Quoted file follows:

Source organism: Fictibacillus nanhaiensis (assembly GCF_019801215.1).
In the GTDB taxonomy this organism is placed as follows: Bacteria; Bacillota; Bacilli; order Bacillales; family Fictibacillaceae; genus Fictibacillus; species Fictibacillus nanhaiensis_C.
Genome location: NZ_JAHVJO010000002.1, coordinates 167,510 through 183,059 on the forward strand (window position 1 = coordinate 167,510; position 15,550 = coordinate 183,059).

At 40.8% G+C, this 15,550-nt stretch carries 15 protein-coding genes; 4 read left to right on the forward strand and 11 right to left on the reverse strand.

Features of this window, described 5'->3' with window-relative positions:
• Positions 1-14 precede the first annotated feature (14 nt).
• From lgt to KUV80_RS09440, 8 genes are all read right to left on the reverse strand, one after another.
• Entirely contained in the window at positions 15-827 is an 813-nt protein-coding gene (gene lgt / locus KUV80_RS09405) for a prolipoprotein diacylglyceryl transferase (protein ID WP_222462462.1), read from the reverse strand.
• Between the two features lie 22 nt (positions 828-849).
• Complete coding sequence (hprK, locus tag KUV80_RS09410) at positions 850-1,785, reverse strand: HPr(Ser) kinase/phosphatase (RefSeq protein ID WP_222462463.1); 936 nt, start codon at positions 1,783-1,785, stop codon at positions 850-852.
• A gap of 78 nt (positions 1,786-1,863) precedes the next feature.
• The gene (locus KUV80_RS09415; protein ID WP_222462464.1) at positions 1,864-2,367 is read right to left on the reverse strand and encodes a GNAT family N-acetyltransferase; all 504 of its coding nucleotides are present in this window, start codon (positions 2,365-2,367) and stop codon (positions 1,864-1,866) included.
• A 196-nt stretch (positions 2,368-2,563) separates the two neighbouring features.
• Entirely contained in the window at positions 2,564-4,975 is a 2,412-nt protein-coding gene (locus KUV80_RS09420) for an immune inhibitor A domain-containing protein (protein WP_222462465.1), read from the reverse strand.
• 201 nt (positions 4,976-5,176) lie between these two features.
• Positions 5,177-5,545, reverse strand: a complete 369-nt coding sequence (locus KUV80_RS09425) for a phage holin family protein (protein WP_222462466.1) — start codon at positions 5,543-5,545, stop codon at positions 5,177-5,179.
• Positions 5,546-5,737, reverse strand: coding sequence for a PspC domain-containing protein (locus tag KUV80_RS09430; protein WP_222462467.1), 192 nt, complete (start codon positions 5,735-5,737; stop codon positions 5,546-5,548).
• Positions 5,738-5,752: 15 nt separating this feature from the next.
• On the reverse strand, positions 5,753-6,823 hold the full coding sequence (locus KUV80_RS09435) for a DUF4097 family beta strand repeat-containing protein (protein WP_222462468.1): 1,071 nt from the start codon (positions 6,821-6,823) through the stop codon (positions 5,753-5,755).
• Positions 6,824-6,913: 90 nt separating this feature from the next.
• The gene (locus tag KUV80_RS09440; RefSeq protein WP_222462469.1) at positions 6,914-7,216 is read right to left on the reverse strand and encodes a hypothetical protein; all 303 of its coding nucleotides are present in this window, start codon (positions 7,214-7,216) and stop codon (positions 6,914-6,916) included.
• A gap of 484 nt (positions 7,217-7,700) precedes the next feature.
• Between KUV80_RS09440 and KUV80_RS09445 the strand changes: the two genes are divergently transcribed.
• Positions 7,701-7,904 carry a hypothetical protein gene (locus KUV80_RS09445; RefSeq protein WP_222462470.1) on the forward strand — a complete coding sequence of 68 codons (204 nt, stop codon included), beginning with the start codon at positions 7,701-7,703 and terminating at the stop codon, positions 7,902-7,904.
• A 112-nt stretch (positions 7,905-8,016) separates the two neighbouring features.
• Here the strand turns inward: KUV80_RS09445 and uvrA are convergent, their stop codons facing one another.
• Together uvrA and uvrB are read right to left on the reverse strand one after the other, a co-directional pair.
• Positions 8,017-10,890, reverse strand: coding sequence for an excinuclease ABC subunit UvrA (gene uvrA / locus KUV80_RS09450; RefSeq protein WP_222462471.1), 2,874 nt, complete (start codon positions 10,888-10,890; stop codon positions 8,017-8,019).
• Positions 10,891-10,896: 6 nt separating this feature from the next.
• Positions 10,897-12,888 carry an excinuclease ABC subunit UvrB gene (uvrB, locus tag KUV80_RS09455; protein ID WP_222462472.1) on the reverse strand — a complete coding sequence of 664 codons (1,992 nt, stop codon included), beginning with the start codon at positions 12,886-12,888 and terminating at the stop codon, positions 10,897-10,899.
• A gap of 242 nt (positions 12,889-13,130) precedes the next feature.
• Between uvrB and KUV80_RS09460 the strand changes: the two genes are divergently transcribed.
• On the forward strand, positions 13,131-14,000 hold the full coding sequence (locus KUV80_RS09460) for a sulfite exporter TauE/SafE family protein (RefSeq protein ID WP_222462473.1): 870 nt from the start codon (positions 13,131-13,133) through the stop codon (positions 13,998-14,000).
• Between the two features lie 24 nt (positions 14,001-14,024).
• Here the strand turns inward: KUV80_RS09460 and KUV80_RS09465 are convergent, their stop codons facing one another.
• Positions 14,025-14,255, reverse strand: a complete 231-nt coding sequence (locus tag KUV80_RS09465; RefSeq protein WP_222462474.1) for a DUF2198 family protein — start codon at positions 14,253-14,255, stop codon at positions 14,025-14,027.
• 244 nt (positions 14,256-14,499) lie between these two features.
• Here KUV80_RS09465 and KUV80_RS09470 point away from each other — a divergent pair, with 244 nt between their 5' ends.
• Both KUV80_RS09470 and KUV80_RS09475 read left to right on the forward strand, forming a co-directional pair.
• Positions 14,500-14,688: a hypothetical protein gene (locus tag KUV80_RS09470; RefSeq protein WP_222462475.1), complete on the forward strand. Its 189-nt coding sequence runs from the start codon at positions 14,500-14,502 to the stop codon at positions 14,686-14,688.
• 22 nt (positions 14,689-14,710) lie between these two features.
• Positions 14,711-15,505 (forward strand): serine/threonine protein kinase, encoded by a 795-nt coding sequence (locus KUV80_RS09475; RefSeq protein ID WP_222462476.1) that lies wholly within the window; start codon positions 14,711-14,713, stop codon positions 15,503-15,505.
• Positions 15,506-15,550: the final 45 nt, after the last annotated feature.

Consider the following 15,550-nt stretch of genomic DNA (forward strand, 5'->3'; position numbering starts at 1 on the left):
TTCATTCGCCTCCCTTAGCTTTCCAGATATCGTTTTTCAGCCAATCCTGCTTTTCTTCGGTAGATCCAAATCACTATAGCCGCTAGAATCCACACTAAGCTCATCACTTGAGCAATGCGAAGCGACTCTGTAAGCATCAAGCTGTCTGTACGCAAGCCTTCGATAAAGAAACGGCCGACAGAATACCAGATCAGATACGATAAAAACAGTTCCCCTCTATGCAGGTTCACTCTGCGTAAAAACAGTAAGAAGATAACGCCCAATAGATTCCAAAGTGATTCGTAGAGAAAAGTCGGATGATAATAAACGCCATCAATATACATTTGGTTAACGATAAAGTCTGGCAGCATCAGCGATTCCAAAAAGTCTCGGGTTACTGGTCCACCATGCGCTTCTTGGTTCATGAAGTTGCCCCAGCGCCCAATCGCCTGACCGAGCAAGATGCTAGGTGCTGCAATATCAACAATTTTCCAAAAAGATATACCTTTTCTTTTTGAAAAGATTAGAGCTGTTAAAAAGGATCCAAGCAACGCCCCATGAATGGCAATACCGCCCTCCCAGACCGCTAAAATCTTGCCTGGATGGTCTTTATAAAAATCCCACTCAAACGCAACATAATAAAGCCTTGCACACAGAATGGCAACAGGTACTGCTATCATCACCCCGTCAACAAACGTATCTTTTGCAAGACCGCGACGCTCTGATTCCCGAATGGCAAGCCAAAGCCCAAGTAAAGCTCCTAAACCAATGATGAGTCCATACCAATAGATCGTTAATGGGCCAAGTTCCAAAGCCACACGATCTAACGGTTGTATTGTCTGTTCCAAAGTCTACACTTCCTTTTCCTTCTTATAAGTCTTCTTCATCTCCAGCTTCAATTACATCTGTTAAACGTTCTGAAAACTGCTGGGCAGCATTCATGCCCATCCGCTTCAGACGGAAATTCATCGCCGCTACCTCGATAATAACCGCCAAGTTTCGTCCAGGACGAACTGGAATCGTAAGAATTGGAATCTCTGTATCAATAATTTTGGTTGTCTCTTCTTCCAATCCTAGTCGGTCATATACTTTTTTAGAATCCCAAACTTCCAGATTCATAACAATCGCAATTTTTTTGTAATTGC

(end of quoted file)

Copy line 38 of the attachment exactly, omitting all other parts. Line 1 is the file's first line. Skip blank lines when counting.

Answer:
• Here KUV80_RS09465 and KUV80_RS09470 point away from each other — a divergent pair, with 244 nt between their 5' ends.